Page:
Luckily for Jukebox the Ghost, there is a robust societal demand for music on the sunny side of pop mediocrity. What better music is there for hosting casual get-togethers, taking drives on sunny days through the countryside, or providing soundtracks for Sundance films?
It’s not that “Everything Under the Sun” is a particularly bad album, but rather that it sounds like nice background music, a comfortable amalgamation of Top 40, indie pop, and contemporary adult that you might hear in Urban Outfitters. Every song sounds like something else that’s already been done, from “Summer Sun,” which echoes Elton John’s “Benny and the Jets,” to “Mistletoe,” whose melody occasionally sounds like an inverted version of The Dixie Cups’ classic, “Chapel of Love.”
Granted, it does take a good deal of skill to construct generally inoffensive music. The album’s instrumentation, a skillful blend of piano and guitar pop stylings, is friendly and smile-inducing, with chiming chords, slick production, and an overall buoyant feel. It still comes across, however, as Ben Kweller meets The Hush Sound meets The (old) Killers meets Plain White T’s, which is to say uninspired, or perhaps overly inspired.
Perhaps the album is at its best when regarded as background music, a nice blend of pleasant sounds with catchy hooks and fleeting moments of brilliance. When listening closely, however, “Everything Under the Sun” changes from irresistibly likeable to mildly grating.
It’s hard to decide which is more annoying: the lead singers’ voices or the lyrics, which alternate between trite and pretentious. “So Let Us Create,” the album’s slow-tempo ballad, is crucified by a swooping falsetto probably intended to evoke romantic nostalgia. It fails at that, but does invoke a desire to press the skip button, especially in combination with underwhelming lyrics such as “So let us create what we need each other to be / And I’ll be what you need for me to be.” Similarly, “The Stars,” which has the whiniest, most nasal vocals on the album, is unfortunately saddled with the lyric: “What if we were created to gaze at the stars up above?”
Even songs with non-irritating vocals have irritating lyrics. “The Sun” is pleasantly smooth, with no forays into whininess or falsettos, but opens with “Everything under the sun is getting burned / everything under the moon is gonna sleep.” What illuminating observations!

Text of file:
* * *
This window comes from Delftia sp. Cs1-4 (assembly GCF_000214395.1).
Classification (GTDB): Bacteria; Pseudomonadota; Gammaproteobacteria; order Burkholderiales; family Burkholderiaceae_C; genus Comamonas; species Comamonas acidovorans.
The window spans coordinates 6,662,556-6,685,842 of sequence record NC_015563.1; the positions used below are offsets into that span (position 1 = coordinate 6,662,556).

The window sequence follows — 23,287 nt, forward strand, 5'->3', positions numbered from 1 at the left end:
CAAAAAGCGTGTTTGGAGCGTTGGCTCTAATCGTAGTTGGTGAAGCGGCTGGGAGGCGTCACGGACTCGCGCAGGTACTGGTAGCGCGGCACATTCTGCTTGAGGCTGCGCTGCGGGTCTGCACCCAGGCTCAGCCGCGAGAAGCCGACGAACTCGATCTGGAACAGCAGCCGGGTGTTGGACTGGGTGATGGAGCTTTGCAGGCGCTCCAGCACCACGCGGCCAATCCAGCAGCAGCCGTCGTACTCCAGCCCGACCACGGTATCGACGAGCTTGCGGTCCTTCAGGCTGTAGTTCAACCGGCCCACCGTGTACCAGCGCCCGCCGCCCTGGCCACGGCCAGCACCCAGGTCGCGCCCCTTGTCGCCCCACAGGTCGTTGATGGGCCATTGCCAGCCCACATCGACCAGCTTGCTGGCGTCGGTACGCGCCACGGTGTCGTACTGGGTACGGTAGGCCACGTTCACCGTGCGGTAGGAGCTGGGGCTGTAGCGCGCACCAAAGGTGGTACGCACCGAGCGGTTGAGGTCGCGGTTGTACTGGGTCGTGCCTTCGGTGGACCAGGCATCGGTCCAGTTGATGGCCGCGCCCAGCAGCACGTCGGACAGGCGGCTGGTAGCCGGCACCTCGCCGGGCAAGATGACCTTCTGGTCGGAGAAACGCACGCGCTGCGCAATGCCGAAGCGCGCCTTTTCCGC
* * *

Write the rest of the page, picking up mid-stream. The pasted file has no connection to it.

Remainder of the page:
To be fair, not all of the songs are lyrically lacking. “Schizophrenia,” the album opener, is an interesting journey into, well, schizophrenia, and served as mainstream America’s introduction to Jukebox the Ghost when it was featured on “Letterman” on September 1. The lyric “Here they come / here they come / they’re after me” fits perfectly with the jangling opening and the overall frenzied feeling. The closing song, “Nobody,” is perhaps the cleverest song on the album, taking advantage of the many possible ways in which to deconstruct the word “nobody” with various meanings: “Oh you got a place for your body when you got nobody at all / and while you’re up in the clouds / don’t you feel like you’ve left your body / ‘cause you’ve got no body?”
In a word, “Everything Under the Sun” is mediocre. It’s not groundbreaking or terribly bad; it just sort of is, in the way that sophomore albums by previously little-known indie pop bands are. Jukebox the Ghost may just be another casualty of popularity, considering that their first album, “Let Live and Let Ghosts,” was much, much more sparklingly original than this one. If the market for mediocre pop continues to grow the way it has been, however, Jukebox the Ghost should be just fine.
—Staff writer Araba Appiagyei-Dankah can be reached at firstname.lastname@example.org.